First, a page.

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Unbound Spiral: Open Space - New Realities

September 18, 2006 07:57 AM

Thank you Rob. Your comment is living proof that blogs work and they shouldn't be ignored. . This was a post I composed some moons ago in April. It was always my intention to blog it. No better time than around your first anniversary of walking in the door at NPR.

I'm returning from Washington where I've been an elf in an Open Space session led by Rob Paterson and Johnnie Moore. It was the final workshop in a series run for National Public Radio - NPR. This post will just share a few words about NPR and the results of the Open Space session. I've also made some notes on my challenges and observations on the NPR conference site, which is open to the public.

NPR like many organizations is threatened by the radical changes impacting on broadcasting today. With the evolution of Podcasting, video blogging, and ongoing changes in listening behavior with iPods, PVR etc. the "arrangement" that has held public radio together requires a new common ground and understanding. This was Rob and his team's challenge as they worked with NPR over the last nine months.

NPR is the last bastion for "authentic American news". The closest thing America has to the BBC, and in my view we need it more than ever. And yet the "fund drives" and the way we get our news is being overtuned by the Internet. Concurrently, many stations lack the resources or the knowledge to "stream media", run a website or engage their community with emergent social media tools. There is also a large disparity between stations dependent on market. In my view, the opportunity exists for NPR to both go global and local with community radio. In the end NPR and the stations must engineer MyNPR.com. For community radio will become part of a multi-modal participatory media experience. Done right, with narrative journalism at its roots and a renewed look at the business model, NPR could well emerge as the media format for the future. MyNPR could be a nice place to be. (This is my speculation although I believe they must prototype it.)

Open Space was invented by Harrison Owen. It has a simple set of rules and for the most part the approach is "hands off". It's empowering although often seen as a "risky" choice by sponsors as there is no set agenda before hand. The NPR Open Space session took the place of their National conference. It involved almost 300 people, provided each and every attendee with the opportunity to speak and contribute. For me it was the largest Open Space session I've participated in. It was also wildly successful. New initiatives emerged, a new understanding between independent radio stations and NPR emerged. In the end, 47 different session were run with self-organizing groups of 3 to 60 participants. Stations worked with stations. Stations worked with NPR and NPR worked with stations. In the end it was clear that only the "whole system" can create the future and move public radio ahead.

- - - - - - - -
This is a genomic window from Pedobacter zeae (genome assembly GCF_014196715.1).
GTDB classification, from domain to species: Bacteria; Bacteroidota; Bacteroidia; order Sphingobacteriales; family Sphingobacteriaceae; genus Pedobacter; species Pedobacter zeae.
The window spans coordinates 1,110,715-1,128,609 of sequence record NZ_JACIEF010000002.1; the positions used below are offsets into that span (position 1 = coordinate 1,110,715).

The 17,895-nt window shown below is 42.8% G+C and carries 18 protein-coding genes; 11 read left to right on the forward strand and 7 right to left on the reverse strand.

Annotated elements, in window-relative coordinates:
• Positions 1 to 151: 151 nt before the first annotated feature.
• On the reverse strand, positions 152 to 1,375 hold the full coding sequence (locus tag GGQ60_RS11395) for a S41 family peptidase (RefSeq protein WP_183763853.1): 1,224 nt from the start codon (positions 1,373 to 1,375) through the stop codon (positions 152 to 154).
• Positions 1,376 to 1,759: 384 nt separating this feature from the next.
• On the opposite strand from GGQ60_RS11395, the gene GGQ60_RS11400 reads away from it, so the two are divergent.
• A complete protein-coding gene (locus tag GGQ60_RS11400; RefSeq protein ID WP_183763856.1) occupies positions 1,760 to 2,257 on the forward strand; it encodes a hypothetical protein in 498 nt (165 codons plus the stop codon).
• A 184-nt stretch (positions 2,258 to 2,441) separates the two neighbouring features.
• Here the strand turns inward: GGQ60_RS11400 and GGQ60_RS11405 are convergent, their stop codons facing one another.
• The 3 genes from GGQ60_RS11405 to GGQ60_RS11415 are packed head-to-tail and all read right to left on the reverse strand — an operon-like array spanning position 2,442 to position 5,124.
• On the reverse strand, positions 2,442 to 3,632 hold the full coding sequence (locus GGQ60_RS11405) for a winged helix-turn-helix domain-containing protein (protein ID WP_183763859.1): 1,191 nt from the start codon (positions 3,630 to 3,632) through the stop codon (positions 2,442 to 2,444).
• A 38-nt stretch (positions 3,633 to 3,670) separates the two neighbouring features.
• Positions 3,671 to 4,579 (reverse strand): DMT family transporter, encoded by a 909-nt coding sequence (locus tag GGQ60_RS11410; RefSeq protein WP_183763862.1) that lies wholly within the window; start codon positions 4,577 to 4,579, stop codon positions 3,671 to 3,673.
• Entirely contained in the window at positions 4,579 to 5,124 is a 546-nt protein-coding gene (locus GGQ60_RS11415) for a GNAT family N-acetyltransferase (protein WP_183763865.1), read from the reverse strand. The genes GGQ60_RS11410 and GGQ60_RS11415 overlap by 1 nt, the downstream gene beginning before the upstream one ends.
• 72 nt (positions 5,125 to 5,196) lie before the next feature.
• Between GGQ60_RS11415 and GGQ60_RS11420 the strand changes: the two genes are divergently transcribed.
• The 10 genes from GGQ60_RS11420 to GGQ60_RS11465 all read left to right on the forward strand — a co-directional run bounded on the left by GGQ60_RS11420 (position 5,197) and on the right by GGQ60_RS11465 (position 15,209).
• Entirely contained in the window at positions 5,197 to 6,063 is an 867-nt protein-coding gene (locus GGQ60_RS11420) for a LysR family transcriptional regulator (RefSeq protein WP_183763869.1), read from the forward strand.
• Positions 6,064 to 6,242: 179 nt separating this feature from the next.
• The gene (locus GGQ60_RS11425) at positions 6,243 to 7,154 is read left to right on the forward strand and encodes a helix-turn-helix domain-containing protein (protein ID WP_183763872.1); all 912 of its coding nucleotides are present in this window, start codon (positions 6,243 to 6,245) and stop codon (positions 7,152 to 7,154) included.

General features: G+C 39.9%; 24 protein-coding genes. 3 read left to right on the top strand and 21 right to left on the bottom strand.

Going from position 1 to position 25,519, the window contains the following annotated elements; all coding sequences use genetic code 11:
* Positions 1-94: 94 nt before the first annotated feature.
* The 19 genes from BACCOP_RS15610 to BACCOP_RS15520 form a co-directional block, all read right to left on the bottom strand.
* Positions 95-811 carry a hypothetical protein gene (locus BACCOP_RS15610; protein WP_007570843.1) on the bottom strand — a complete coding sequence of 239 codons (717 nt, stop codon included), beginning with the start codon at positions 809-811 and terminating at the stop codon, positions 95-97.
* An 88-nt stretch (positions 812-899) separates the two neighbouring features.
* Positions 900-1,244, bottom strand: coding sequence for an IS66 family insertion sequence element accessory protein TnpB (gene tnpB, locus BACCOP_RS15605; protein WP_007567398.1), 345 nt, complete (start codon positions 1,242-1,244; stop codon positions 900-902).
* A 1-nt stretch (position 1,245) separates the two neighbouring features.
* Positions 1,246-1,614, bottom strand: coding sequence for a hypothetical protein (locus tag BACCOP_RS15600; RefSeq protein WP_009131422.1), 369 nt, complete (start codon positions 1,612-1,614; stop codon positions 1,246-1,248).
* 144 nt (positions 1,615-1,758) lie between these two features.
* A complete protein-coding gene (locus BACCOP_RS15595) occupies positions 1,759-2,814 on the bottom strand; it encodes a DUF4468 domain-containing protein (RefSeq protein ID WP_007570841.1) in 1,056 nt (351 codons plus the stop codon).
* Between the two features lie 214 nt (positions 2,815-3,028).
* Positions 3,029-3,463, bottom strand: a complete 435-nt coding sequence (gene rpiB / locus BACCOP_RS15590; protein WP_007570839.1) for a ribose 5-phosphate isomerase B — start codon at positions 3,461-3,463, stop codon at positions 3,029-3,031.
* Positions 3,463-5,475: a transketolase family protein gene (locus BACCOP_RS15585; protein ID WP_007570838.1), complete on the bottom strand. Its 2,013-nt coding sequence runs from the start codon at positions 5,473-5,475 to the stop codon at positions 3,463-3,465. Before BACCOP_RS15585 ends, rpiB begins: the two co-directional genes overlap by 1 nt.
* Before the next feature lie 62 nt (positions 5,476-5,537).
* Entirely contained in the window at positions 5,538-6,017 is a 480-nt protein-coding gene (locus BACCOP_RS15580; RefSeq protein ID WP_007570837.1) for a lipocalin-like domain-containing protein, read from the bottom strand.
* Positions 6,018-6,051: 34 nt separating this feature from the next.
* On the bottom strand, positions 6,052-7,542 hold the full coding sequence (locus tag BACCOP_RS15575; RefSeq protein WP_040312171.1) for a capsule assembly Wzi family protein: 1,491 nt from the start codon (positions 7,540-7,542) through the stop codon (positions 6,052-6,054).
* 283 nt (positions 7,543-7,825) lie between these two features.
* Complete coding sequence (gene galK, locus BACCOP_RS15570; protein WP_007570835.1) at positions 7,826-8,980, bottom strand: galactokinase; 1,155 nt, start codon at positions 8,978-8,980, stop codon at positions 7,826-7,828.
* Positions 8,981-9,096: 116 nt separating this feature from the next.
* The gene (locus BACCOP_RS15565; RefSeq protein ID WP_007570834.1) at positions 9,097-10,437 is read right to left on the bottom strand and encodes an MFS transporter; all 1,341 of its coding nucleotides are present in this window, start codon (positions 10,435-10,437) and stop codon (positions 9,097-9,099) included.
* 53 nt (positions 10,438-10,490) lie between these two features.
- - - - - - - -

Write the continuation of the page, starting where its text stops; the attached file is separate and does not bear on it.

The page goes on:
Quotes from the end... "wonderful process... all have been heard.... really worthwhile...

I was lucky to be invited to the aftermath dinner with the team from NPR and Renewal Consulting (which included Rob, Johnnie, Jevon, Kash, Dina and myself). As a relative outsider who was just there for this event I'd missed out on the many "New Realities" workshops that had been run over the last 9 months. However, what impressed most was the "human values" and soul searching that has been applied to this project from the beginning. The team correctly determined that the required change was not about technology, rather it was all about people and how to bring them along on a conversation and find a new path forward. The belief and trust established with each other was what ultimately made this Open Space session so successful.

I will remember one discussion for a long time. I was testing Johnnie asking him where next and what instruction for the next session. I'd used an example I've used before. A few minutes later we shared it with Rob and he responded in the most remarkable fashion. The example is less important than the "values" (which he writes about all the time from his heart) with which he set us straight. Ultimately, it came down to how he wanted them to think and engage their creativity. Still his words at the time were "that's too much like consulting!". I had to agree with him and in this context it wasn't the right way forward. It was also the reason why he's generated so much trust on this project with his client. A trust and set of relationships that has allowed him to do the unthinkable for many. Not much more than a month ago Rob had never met Johnnie, Dina or myself. Johnnie met with Rob just over a month ago for the first time. While for our small roles in this theater we met on Sunday before the kickoff.

For many that's a risk they wouldn't take. For me, like Rob, it is increasingly one I find myself taking with my blogging buddies. We've read each other often for years, probably Skyped and chatted off and on; perhaps met at a number of conferences. For me this small assignment is just the proof that 1) a new way of working is emerging, and 2) given the chance a few bloggers can often out strategise, out perform, and simply do a better job than the most expensive consulting firms around.


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